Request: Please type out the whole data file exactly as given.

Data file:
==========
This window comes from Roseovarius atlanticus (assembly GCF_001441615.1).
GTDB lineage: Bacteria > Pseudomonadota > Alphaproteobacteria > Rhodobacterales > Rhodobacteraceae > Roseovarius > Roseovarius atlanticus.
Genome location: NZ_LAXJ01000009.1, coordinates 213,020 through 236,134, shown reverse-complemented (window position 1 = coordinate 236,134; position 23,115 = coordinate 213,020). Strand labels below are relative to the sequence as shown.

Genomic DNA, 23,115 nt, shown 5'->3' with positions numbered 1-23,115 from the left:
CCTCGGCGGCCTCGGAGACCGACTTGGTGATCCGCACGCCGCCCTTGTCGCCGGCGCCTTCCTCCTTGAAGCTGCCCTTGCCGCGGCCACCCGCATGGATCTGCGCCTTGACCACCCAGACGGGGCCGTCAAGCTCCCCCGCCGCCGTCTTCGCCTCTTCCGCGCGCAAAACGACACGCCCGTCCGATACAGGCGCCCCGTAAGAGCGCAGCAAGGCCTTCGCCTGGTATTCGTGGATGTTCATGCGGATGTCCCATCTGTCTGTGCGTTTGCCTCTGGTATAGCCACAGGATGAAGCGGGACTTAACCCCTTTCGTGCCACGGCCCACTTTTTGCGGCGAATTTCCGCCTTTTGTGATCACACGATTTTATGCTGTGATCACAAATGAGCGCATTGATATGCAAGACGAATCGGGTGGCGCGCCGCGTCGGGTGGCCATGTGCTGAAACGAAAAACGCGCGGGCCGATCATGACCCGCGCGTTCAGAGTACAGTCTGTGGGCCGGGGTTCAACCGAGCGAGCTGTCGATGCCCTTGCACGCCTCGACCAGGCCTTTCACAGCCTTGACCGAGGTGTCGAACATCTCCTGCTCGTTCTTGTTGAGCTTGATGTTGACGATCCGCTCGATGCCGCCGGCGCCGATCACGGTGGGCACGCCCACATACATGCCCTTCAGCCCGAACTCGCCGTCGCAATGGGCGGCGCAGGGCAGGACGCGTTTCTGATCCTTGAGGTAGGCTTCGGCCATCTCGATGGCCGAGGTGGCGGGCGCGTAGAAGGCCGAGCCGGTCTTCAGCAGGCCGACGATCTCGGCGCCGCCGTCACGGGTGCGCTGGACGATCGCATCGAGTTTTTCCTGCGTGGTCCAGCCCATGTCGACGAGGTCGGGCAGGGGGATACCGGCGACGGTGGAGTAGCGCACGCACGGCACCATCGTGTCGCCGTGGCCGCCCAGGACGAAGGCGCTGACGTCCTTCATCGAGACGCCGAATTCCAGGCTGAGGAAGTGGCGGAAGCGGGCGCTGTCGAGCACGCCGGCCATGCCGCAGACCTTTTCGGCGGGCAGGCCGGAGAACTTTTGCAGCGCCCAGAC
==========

This window comes from Roseovarius atlanticus (assembly GCF_001441615.1).
GTDB lineage: Bacteria > Pseudomonadota > Alphaproteobacteria > Rhodobacterales > Rhodobacteraceae > Roseovarius > Roseovarius atlanticus.
Genome location: NZ_LAXJ01000009.1, coordinates 213,020 through 236,134, shown reverse-complemented (window position 1 = coordinate 236,134; position 23,115 = coordinate 213,020). Strand labels below are relative to the sequence as shown.

Genomic DNA, 23,115 nt, shown 5'->3' with positions numbered 1-23,115 from the left:
CCTCGGCGGCCTCGGAGACCGACTTGGTGATCCGCACGCCGCCCTTGTCGCCGGCGCCTTCCTCCTTGAAGCTGCCCTTGCCGCGGCCACCCGCATGGATCTGCGCCTTGACCACCCAGACGGGGCCGTCAAGCTCCCCCGCCGCCGTCTTCGCCTCTTCCGCGCGCAAAACGACACGCCCGTCCGATACAGGCGCCCCGTAAGAGCGCAGCAAGGCCTTCGCCTGGTATTCGTGGATGTTCATGCGGATGTCCCATCTGTCTGTGCGTTTGCCTCTGGTATAGCCACAGGATGAAGCGGGACTTAACCCCTTTCGTGCCACGGCCCACTTTTTGCGGCGAATTTCCGCCTTTTGTGATCACACGATTTTATGCTGTGATCACAAATGAGCGCATTGATATGCAAGACGAATCGGGTGGCGCGCCGCGTCGGGTGGCCATGTGCTGAAACGAAAAACGCGCGGGCCGATCATGACCCGCGCGTTCAGAGTACAGTCTGTGGGCCGGGGTTCAACCGAGCGAGCTGTCGATGCCCTTGCACGCCTCGACCAGGCCTTTCACAGCCTTGACCGAGGTGTCGAACATCTCCTGCTCGTTCTTGTTGAGCTTGATGTTGACGATCCGCTCGATGCCGCCGGCGCCGATCACGGTGGGCACGCCCACATACATGCCCTTCAGCCCGAACTCGCCGTCGCAATGGGCGGCGCAGGGCAGGACGCGTTTCTGATCCTTGAGGTAGGCTTCGGCCATCTCGATGGCCGAGGTGGCGGGCGCGTAGAAGGCCGAGCCGGTCTTCAGCAGGCCGACGATCTCGGCGCCGCCGTCACGGGTGCGCTGGACGATCGCATCGAGTTTTTCCTGCGTGGTCCAGCCCATGTCGACGAGGTCGGGCAGGGGGATACCGGCGACGGTGGAGTAGCGCACGCACGGCACCATCGTGTCGCCGTGGCCGCCCAGGACGAAGGCGCTGACGTCCTTCATCGAGACGCCGAATTCCAGGCTGAGGAAGTGGCGGAAGCGGGCGCTGTCGAGCACGCCGGCCATGCCGCAGACCTTTTCGGCGGGCAGGCCGGAGAACTTTTGCAGCGCCCAGAC